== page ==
Poetry

~ The Unplowed Ground ~

 ‘Tis peaceful here. Elegant too.

I am served Devilled eggs,

Tea and cakes.

And so I should.

Someone cleans my room on Wednesday…

I can talk to them.

 

Driving down the road, fresh air,

Prairie is seen for miles…

I squint in my spectacles to see,

And hear my orange flag whipping in the wind.

There be the ol’ farms,

The fields of golden grain…

Once these were my fields.

Where I sowed, I reaped.

 

I watch out as cars whiz by…

I won’t let those three wheels tip me again.

Pah, seems it’s now four wheels

Everybody Else has, these days.

Last time, I could not get up.

A stranger stopped on the road.

I could not get up.

 

Was away for a time.

How hollow were the halls…

And those girls.

They don’t wear the White like they used too.

Looks like pyjamas to me.

No one came to visit.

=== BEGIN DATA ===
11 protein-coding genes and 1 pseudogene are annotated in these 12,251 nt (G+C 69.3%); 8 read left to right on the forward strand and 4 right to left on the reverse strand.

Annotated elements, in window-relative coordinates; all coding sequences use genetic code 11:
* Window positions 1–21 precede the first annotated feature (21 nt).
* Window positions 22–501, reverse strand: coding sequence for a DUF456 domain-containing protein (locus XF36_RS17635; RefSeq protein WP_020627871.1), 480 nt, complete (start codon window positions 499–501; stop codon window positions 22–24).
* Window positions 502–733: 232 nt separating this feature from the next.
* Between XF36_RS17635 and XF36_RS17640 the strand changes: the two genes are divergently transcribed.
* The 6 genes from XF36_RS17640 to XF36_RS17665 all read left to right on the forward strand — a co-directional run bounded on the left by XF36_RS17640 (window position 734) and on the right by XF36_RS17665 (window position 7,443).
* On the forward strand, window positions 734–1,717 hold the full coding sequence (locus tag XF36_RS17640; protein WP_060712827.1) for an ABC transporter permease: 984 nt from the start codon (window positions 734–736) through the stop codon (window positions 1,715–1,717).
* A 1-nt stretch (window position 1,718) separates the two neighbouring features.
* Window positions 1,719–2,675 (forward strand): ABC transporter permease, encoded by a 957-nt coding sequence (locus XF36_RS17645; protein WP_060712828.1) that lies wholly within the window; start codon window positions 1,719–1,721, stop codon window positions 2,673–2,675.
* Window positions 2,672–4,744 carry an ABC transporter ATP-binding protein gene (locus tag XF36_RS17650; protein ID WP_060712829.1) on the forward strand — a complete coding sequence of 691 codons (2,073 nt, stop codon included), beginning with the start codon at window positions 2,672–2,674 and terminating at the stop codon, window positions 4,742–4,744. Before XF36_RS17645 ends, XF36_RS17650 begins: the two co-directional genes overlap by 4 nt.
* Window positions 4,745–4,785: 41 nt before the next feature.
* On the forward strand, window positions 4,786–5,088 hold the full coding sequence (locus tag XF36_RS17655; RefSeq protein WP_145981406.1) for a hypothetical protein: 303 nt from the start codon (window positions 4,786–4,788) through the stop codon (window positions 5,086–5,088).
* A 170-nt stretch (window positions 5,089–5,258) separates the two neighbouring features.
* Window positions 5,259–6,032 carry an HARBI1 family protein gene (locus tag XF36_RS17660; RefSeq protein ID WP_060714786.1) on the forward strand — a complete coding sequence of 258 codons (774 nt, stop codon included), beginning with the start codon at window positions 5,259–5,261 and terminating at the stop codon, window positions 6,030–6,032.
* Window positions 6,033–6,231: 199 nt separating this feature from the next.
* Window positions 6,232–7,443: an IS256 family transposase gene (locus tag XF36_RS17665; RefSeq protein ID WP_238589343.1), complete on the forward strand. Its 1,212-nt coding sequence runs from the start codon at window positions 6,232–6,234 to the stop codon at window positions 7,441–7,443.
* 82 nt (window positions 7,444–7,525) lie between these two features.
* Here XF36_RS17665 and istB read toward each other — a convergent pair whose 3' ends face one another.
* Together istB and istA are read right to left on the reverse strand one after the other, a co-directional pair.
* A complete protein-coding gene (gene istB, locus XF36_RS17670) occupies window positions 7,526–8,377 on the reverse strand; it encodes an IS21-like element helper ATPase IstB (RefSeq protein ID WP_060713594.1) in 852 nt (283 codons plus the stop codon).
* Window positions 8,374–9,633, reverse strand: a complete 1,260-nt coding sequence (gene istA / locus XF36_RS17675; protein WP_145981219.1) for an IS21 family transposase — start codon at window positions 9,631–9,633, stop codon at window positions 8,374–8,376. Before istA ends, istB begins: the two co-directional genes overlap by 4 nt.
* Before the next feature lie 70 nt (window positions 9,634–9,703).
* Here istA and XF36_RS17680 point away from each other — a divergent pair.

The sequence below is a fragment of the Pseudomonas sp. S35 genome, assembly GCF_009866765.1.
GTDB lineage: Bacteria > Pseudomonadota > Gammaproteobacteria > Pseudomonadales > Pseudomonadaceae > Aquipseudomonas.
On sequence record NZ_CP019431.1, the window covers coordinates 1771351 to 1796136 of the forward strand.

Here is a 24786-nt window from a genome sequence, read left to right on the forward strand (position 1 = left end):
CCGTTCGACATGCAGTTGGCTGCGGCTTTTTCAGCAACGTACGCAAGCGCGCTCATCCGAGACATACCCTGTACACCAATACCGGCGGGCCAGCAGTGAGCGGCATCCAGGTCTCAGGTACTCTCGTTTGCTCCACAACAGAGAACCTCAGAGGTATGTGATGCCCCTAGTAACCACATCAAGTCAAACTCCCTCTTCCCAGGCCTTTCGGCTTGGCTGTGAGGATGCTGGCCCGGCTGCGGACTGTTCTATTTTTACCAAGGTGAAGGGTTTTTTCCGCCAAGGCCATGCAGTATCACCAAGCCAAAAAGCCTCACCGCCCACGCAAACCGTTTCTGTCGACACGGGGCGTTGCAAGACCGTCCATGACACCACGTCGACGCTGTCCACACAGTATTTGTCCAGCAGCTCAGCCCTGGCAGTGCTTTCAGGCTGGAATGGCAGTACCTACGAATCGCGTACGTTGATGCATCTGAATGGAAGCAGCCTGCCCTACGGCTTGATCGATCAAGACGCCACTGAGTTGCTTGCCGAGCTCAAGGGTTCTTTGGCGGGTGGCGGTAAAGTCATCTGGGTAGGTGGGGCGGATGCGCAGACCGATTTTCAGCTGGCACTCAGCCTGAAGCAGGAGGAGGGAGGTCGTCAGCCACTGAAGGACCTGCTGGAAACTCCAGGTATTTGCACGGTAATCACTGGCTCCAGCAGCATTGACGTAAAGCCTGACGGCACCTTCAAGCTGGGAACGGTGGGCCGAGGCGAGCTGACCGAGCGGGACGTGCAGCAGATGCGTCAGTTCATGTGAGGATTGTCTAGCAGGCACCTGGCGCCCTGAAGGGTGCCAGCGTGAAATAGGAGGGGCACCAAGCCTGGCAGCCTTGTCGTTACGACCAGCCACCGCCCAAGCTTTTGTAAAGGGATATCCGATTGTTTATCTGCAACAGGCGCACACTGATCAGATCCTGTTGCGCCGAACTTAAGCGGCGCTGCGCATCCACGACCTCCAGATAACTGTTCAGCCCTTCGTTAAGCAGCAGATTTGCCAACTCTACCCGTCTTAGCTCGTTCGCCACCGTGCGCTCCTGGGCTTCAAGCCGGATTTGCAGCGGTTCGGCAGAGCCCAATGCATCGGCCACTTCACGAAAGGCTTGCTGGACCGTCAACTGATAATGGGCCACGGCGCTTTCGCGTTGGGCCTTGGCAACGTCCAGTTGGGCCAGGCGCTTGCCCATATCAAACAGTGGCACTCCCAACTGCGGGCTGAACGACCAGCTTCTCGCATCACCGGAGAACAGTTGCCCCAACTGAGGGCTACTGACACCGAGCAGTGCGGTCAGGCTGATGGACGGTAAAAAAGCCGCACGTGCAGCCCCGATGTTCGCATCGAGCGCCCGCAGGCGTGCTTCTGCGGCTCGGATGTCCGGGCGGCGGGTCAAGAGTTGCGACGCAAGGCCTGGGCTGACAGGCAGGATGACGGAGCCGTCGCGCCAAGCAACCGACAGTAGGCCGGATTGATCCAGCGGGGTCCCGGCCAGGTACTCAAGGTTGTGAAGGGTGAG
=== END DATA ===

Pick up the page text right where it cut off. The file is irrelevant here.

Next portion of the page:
Only those darn pyjama gals.

 

But I am back here now, and slowly on my feet.

Lord, something, something about these halls…

 

But today is the end of the month,

So I get dressed up.

A cowboy hat and sterling steel tips

On my shirt collar,

To pay my Rent at the front desk.

 

~ Irish Beth Maddock (nee Fell)

 As Published in “Songs on the Wind” Anthology of Verse by The Poetry Institute of Canada. 2003.

This poem is dedicated to and inspired by Mr. Rudy Hoover, whose ground was well plowed.

Also inspired by Hosea 10:12 (ILT):

“Plant the good seeds of virtue, morality and justice, and you will harvest a crop of Love.

Plow up the hard ground of your heart, for now is the time to seek the Lord, who is Love,

and He will shower His blessings upon you.”

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